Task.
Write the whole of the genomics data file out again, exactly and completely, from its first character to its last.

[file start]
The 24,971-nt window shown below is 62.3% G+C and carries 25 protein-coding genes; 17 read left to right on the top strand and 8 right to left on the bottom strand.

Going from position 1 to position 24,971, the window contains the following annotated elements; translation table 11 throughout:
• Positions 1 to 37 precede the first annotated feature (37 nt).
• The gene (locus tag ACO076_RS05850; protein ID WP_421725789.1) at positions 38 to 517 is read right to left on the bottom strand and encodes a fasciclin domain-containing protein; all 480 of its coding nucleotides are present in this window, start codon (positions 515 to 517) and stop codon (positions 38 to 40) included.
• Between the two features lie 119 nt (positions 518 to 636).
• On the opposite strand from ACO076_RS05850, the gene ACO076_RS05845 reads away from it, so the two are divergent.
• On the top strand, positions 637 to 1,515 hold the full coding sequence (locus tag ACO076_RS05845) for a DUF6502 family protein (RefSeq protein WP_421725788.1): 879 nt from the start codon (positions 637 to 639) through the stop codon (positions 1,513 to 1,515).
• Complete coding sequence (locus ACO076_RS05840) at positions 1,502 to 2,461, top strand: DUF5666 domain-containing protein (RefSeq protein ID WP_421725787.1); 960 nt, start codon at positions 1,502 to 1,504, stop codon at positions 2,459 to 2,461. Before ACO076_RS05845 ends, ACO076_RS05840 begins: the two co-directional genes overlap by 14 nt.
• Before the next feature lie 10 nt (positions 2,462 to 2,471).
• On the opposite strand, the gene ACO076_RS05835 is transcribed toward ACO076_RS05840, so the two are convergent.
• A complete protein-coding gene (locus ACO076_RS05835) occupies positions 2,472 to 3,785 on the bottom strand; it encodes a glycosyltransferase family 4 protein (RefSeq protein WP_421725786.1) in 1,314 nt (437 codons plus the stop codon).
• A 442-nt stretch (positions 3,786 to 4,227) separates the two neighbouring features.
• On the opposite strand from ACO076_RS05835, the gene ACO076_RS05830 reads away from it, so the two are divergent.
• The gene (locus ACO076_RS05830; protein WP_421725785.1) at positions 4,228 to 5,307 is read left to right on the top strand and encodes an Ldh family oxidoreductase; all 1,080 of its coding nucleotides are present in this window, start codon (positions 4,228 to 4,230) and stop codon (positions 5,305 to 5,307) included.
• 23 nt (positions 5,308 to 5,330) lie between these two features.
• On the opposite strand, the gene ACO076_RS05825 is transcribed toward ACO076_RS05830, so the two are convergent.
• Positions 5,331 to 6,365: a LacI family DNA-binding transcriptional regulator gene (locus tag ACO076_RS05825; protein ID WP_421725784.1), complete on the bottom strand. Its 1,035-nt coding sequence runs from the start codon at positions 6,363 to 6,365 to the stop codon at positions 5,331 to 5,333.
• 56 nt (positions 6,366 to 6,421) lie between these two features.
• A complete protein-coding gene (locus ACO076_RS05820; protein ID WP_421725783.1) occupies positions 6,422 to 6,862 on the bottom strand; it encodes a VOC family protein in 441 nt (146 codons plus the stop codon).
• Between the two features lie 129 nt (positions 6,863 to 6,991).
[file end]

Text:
The 24,971-nt window shown below is 62.3% G+C and carries 25 protein-coding genes; 17 read left to right on the top strand and 8 right to left on the bottom strand.

Going from position 1 to position 24,971, the window contains the following annotated elements; translation table 11 throughout:
• Positions 1 to 37 precede the first annotated feature (37 nt).
• The gene (locus tag ACO076_RS05850; protein ID WP_421725789.1) at positions 38 to 517 is read right to left on the bottom strand and encodes a fasciclin domain-containing protein; all 480 of its coding nucleotides are present in this window, start codon (positions 515 to 517) and stop codon (positions 38 to 40) included.
• Between the two features lie 119 nt (positions 518 to 636).
• On the opposite strand from ACO076_RS05850, the gene ACO076_RS05845 reads away from it, so the two are divergent.
• On the top strand, positions 637 to 1,515 hold the full coding sequence (locus tag ACO076_RS05845) for a DUF6502 family protein (RefSeq protein WP_421725788.1): 879 nt from the start codon (positions 637 to 639) through the stop codon (positions 1,513 to 1,515).
• Complete coding sequence (locus ACO076_RS05840) at positions 1,502 to 2,461, top strand: DUF5666 domain-containing protein (RefSeq protein ID WP_421725787.1); 960 nt, start codon at positions 1,502 to 1,504, stop codon at positions 2,459 to 2,461. Before ACO076_RS05845 ends, ACO076_RS05840 begins: the two co-directional genes overlap by 14 nt.
• Before the next feature lie 10 nt (positions 2,462 to 2,471).
• On the opposite strand, the gene ACO076_RS05835 is transcribed toward ACO076_RS05840, so the two are convergent.
• A complete protein-coding gene (locus ACO076_RS05835) occupies positions 2,472 to 3,785 on the bottom strand; it encodes a glycosyltransferase family 4 protein (RefSeq protein WP_421725786.1) in 1,314 nt (437 codons plus the stop codon).
• A 442-nt stretch (positions 3,786 to 4,227) separates the two neighbouring features.
• On the opposite strand from ACO076_RS05835, the gene ACO076_RS05830 reads away from it, so the two are divergent.
• The gene (locus ACO076_RS05830; protein WP_421725785.1) at positions 4,228 to 5,307 is read left to right on the top strand and encodes an Ldh family oxidoreductase; all 1,080 of its coding nucleotides are present in this window, start codon (positions 4,228 to 4,230) and stop codon (positions 5,305 to 5,307) included.
• 23 nt (positions 5,308 to 5,330) lie between these two features.
• On the opposite strand, the gene ACO076_RS05825 is transcribed toward ACO076_RS05830, so the two are convergent.
• Positions 5,331 to 6,365: a LacI family DNA-binding transcriptional regulator gene (locus tag ACO076_RS05825; protein ID WP_421725784.1), complete on the bottom strand. Its 1,035-nt coding sequence runs from the start codon at positions 6,363 to 6,365 to the stop codon at positions 5,331 to 5,333.
• 56 nt (positions 6,366 to 6,421) lie between these two features.
• A complete protein-coding gene (locus ACO076_RS05820; protein ID WP_421725783.1) occupies positions 6,422 to 6,862 on the bottom strand; it encodes a VOC family protein in 441 nt (146 codons plus the stop codon).
• Between the two features lie 129 nt (positions 6,863 to 6,991).